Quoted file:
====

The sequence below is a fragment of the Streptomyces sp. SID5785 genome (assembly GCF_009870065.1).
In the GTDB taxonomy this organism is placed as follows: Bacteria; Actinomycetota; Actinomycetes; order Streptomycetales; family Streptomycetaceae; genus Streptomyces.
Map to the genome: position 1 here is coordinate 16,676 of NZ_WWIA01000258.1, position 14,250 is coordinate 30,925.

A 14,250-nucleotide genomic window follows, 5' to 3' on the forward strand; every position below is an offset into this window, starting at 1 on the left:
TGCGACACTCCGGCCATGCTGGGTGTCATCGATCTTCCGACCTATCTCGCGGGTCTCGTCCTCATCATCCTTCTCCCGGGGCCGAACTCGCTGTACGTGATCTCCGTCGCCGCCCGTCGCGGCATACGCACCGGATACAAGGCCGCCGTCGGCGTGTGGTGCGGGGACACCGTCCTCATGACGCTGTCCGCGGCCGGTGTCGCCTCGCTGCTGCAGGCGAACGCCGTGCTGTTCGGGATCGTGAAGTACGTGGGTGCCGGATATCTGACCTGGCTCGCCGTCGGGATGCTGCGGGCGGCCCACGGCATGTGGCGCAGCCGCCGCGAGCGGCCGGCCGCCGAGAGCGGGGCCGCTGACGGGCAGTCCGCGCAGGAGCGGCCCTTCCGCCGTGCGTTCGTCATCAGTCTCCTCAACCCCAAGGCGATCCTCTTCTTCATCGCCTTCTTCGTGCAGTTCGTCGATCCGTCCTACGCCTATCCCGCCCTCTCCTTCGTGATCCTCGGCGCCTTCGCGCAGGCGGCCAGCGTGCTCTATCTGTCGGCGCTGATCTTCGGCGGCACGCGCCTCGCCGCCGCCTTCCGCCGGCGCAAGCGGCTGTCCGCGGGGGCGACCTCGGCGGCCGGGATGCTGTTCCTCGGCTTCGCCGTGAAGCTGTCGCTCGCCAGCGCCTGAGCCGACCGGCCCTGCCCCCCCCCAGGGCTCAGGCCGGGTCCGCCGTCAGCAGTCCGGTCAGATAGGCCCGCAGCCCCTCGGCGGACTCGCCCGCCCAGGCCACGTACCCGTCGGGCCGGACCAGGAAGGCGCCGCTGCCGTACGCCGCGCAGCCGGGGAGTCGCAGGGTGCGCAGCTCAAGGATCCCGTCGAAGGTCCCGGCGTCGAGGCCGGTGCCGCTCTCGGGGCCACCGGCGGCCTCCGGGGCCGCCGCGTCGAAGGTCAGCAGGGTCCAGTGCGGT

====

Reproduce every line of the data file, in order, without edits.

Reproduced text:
The sequence below is a fragment of the Streptomyces sp. SID5785 genome (assembly GCF_009870065.1).
In the GTDB taxonomy this organism is placed as follows: Bacteria; Actinomycetota; Actinomycetes; order Streptomycetales; family Streptomycetaceae; genus Streptomyces.
Map to the genome: position 1 here is coordinate 16,676 of NZ_WWIA01000258.1, position 14,250 is coordinate 30,925.

A 14,250-nucleotide genomic window follows, 5' to 3' on the forward strand; every position below is an offset into this window, starting at 1 on the left:
TGCGACACTCCGGCCATGCTGGGTGTCATCGATCTTCCGACCTATCTCGCGGGTCTCGTCCTCATCATCCTTCTCCCGGGGCCGAACTCGCTGTACGTGATCTCCGTCGCCGCCCGTCGCGGCATACGCACCGGATACAAGGCCGCCGTCGGCGTGTGGTGCGGGGACACCGTCCTCATGACGCTGTCCGCGGCCGGTGTCGCCTCGCTGCTGCAGGCGAACGCCGTGCTGTTCGGGATCGTGAAGTACGTGGGTGCCGGATATCTGACCTGGCTCGCCGTCGGGATGCTGCGGGCGGCCCACGGCATGTGGCGCAGCCGCCGCGAGCGGCCGGCCGCCGAGAGCGGGGCCGCTGACGGGCAGTCCGCGCAGGAGCGGCCCTTCCGCCGTGCGTTCGTCATCAGTCTCCTCAACCCCAAGGCGATCCTCTTCTTCATCGCCTTCTTCGTGCAGTTCGTCGATCCGTCCTACGCCTATCCCGCCCTCTCCTTCGTGATCCTCGGCGCCTTCGCGCAGGCGGCCAGCGTGCTCTATCTGTCGGCGCTGATCTTCGGCGGCACGCGCCTCGCCGCCGCCTTCCGCCGGCGCAAGCGGCTGTCCGCGGGGGCGACCTCGGCGGCCGGGATGCTGTTCCTCGGCTTCGCCGTGAAGCTGTCGCTCGCCAGCGCCTGAGCCGACCGGCCCTGCCCCCCCCCAGGGCTCAGGCCGGGTCCGCCGTCAGCAGTCCGGTCAGATAGGCCCGCAGCCCCTCGGCGGACTCGCCCGCCCAGGCCACGTACCCGTCGGGCCGGACCAGGAAGGCGCCGCTGCCGTACGCCGCGCAGCCGGGGAGTCGCAGGGTGCGCAGCTCAAGGATCCCGTCGAAGGTCCCGGCGTCGAGGCCGGTGCCGCTCTCGGGGCCACCGGCGGCCTCCGGGGCCGCCGCGTCGAAGGTCAGCAGGGTCCAGTGCGGT